“I spent 15-18 hours a day here. Now that it has opened it’s more like 10,” he says. “It’s a really unique place.”
There is another production he is even more proud of. . He and his wife are parents to five-month old Thomas.
“He changed my life. And every time I bring him to the store, I lose half a day because everyone wants to see him,” he explained, while pulling up photos of the new star on his IPhone.
And we got a taste of the kind of food this village square had to offer prepared by the Chef himself.
We originally thought we would help in the food preparation, but when you get eight women together after work, talking about anything BUT work, we were most happy to let Chef handle the food and as good journalists, we could ask questions.
How often do you get to spend time with amazing people from work without a deadline, without an agenda, just for the sake of having fun. It doesn’t happen often enough. These people I work with are so dynamic – they all come from different backgrounds but they are all so smart and so entertaining. There is something about people who are routinely used to rolling with whatever is thrown at them, The only routine is that there isn’t one. Hence lots of lively chatter and a little less time for chopping. Thanks Mark.
The PC Cooking school is set up on the second floor, tucked beside an LCBO (how handy) and a Joe Fresh (you never know if you show up 5 minutes early – which we did – always time to shop a little). It is equipped with large screens so you can easily watch the preparation (when we aren’t talking).
Our hostesses Minnu and Heather couldn’t have been more gracious, keeping our glasses filled and serving up the courses.
And what courses!
The menu prepared for us after assuring that there were no allergies:
Butternut Squash Soup served with Brie Beignets and Spiced Aioli
Pan-Seared Scallops served on a Cauliflower Puree with a Herb Oil to finish
Slow Roasted Beef Tenderloin sliced on a Crisp Parsnip Potato Rosti with Glazed Shallots Red Wine Jus
White Chocolate and Gingerbreak Parfait served with Caramel Sauce and Quennel of Coffee Mascarpone.
The soup was so creamy and the beignet exploded with cheese inside the crispy exterior. I thought Jen – our senior producer also known as Producer Jen to her Twitter followers – was going to have an out of body experience. She has made getting the recipe part of her benefits package.
After each course was served, we peppered (no pun intended) Mark with questions. The preparation of scallops and how they are seared just perfectly – some tips – don’t crowd them in the pan and dry them off before you cook them so they don’t get watery. They were simply delicious! (And special thanks to Mark – when he heard one of the eight was not a fan of scallops – he sent Minou downstairs to replace the scallop[s with salmon).
These two courses were served with a delicious Pouilly Fuisse 2010 which drew raves from Bev and the rest of us. A perfect pairing.
Then there was the beef. Slow roasted for 2 hours at 250 degrees with just a bit of sage and garlic. It was so tender. Dawn carefully savoured each bite separately – witness her plate mid-course.
I had mentioned when I approved the menu that one of the 8 was not a fan of parsnips – but sure enough – there was one Rosti –just potato.
And another perfect pairing with a 2008 Sicilian Syrah – called Spadina (which made one of my weekend wine picks – at an exceptional value of $14.95 at the LCBO).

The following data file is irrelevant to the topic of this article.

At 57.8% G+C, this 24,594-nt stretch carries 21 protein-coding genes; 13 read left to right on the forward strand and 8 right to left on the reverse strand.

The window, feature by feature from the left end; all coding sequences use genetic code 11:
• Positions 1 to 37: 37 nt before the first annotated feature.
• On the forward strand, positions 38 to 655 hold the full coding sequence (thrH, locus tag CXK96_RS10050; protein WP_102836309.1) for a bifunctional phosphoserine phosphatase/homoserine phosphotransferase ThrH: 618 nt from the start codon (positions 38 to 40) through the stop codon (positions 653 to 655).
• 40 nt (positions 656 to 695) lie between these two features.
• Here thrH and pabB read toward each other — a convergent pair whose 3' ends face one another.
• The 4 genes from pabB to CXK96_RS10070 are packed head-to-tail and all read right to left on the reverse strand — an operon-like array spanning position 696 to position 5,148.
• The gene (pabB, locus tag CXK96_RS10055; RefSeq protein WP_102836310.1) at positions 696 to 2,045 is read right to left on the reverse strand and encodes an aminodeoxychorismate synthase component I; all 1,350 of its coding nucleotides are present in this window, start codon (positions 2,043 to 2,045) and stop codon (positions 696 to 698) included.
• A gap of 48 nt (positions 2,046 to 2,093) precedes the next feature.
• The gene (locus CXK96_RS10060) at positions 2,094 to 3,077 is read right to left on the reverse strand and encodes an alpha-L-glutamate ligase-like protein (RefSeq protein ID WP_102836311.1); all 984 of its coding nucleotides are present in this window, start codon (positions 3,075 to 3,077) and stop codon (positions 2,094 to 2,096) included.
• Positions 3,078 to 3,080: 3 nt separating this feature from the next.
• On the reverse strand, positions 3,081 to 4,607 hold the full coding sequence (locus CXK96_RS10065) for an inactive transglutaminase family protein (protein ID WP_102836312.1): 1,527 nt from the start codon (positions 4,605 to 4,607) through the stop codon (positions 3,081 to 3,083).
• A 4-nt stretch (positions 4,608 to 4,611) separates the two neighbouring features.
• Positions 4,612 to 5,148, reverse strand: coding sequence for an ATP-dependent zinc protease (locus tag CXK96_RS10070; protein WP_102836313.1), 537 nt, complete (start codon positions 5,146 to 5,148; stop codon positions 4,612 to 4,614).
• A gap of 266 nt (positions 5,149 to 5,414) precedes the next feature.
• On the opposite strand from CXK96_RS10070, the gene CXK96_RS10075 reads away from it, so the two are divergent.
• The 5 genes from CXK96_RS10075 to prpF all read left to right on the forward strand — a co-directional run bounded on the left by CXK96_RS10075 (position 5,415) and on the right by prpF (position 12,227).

The meal was capped off with a cappuccino, espresso and tea along with the parfait – that included all the best dessert taste sensations – chocolate, gingerbread, caramel, coffee. Just spectacular.
What an incredible meal and such a fun evening. Sue said that would have been the dream menu she would have picked if asked for a favourite meal. We all had such a great time, and while we didn’t put in any of the hard labour – I am definitely going to try that beef again. And I am also going to find out about their other cooking courses.
The other important lesson, make the effort to spend some time together. if you are as lucky as I am, it only makes your life richer.
All in all a spectacular evening was had by all. Many thanks Minnu, Heather and Mark (by the way – I will have to get that soup recipe).
While I am thankful for so many things after the Thanksgiving weekend, in addition family,friends, health and some leftover turkey, I discovered some awesome wines that I have to share.
I admit I couldn’t abandon the Italy section of Vintages after it had just brought me so much joy recently. But I also needed top expand my horizons. So here are my picks of the week.
Michele Satta Bolgheri Rosso 2009 I am a big fan of this region along the coast of Tuscany. This is the home to Super Tuscans. This deliciouis offering is 30% Cabernet Sauvignon, 30% Sangiovese, 20% Merlot, 10% Syrah, 10% Teroldego (first time I heard of that varietal). Deep ruby colour, with intense flavours of red fruit. Great buy at $19.95 – but give it a chance to breathe.
2009 Picnic Pinot Noir
Pinot Noir has been touted as a perfect pairing for turkey. It is medium bodied and can be the best of tastes and the worst of tastes. This one appealed because I had tried a bottle from the same produicer a couple of years ago and came away impressed. This one from Two Paddocks of Otago, New Zealand was even better than remembered. It’s got plenty of flavour of luscious cherry fruit and definitely became a table favourite. Note – I am not usually a fan of celeb wines (which everyone says even though there are some very respectable wines – ie Sting’s Sister Moon) – but this one by actor Sam Neill is winner and worth the $25.95 at the LCBO.